The Portuguese language is ranked as the 6th largest in the world, it is spoken by over 200 million people and is one of the official languages of the UN. On this page I have explained a little about its origins, spread and structure. I have also tried to define what is particular about Brazilian Portuguese.

Origins of the Portuguese Language

The Portuguese language makes part of the Latin family (officially called Romance languages). It was the Roman invasion of the Iberic peninsula that lay out the foundation some 200 years BC. Vulgar Latin mixed with local languages, it was later also influnced by others like Germanic and Arabian. They say that a actual language could start to be distinguished around the turn of the first millenium. In 1290 King Denis of Portugal officially declared it a language.

Spread of the Portuguese Language

Portugal was very active in the European colonization of the world that started in the late 15th century, their ships went all around the world. Strong participation in the arising trade (as well with slaves) made sure that the language became official outside Portugal. Portuguese speaking countries and territories are: Portugal, Angola, Brazil, Cape Verde, East Timor, Macau (East Asia), Mozambique, São Tomé and Príncipe. It is also common on Flores (Indonesia) Goa (India) and a few other regions. In all these places you have distinct dialects and variations.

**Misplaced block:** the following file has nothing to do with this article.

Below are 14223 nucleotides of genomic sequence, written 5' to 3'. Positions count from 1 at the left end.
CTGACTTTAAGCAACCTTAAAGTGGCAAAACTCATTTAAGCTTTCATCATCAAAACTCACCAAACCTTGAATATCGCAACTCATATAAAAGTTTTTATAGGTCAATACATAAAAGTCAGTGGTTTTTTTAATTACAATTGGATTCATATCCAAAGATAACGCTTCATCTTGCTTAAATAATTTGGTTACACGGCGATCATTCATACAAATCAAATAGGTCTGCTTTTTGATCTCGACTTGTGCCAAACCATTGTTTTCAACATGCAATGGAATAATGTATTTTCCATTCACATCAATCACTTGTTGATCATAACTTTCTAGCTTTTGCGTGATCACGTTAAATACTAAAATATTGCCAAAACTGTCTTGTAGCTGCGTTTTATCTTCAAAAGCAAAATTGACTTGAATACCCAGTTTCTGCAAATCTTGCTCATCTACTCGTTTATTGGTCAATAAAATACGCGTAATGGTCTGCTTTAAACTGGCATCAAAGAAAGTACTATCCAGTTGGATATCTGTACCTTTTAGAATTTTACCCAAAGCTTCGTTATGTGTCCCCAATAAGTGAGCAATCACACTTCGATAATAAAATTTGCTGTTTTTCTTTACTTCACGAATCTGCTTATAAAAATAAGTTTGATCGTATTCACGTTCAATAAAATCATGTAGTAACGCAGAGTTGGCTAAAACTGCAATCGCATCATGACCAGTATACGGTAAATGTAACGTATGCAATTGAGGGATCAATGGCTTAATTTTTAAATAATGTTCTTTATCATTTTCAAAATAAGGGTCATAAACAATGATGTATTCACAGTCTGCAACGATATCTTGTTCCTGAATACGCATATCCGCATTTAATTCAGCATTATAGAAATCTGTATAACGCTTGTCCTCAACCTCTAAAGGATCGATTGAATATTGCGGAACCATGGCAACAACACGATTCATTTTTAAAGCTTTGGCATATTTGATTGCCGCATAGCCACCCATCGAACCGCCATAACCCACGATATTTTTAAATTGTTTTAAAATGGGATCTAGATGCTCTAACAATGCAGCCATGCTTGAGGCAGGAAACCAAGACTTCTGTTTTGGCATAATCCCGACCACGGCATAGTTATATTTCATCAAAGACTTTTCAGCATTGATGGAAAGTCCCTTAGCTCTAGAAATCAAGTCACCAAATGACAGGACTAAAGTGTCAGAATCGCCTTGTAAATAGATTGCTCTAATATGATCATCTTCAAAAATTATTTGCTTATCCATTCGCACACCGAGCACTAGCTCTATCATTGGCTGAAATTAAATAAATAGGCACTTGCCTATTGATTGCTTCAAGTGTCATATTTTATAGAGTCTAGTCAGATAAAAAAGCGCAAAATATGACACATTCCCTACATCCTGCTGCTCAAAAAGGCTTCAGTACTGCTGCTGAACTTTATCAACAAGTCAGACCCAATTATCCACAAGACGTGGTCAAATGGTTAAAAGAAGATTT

Structure and Vocabulary

The Portuguese Grammar is Latin in its structure, though it can differ quite a lot from say Spanish. The vocabulary is mostly of Latin origin but many words have other roots; German, French, Arabian, Japanese to name a few. It is very rich in words, for instance it has over 1000 (!) irregular verbs making it a real challenge to master. The pronunciation is quite difficult to learn (especially that nasal ã sound) and it does not correspond well to the written language. The variations are big between the different dialects.

Brazilian Portuguese

Although it differs a bit from the Portuguese Portuguese in its spelling and in some words it is the prononiciation that is the biggest variation. In general you can say that it is a lot softer and more singing. Since this also varies a lot in Brazil you can’t generalize too much. Most notably are the “tch” and “dch” sounds for t and d following an i (very notable in Rio where also an s in the end is pronunced sch). The r must be mentioned as well: In the beginning of a word it is pronunced as an h (Ronaldo is “Honaldo”); this is also the case with double r (cachorro is “cachoho”). In some parts of the South, most famously in the interior of São Paulo, the r does not transform into an h and is strongly “rolled” in some words (porta is something like “porrta”).

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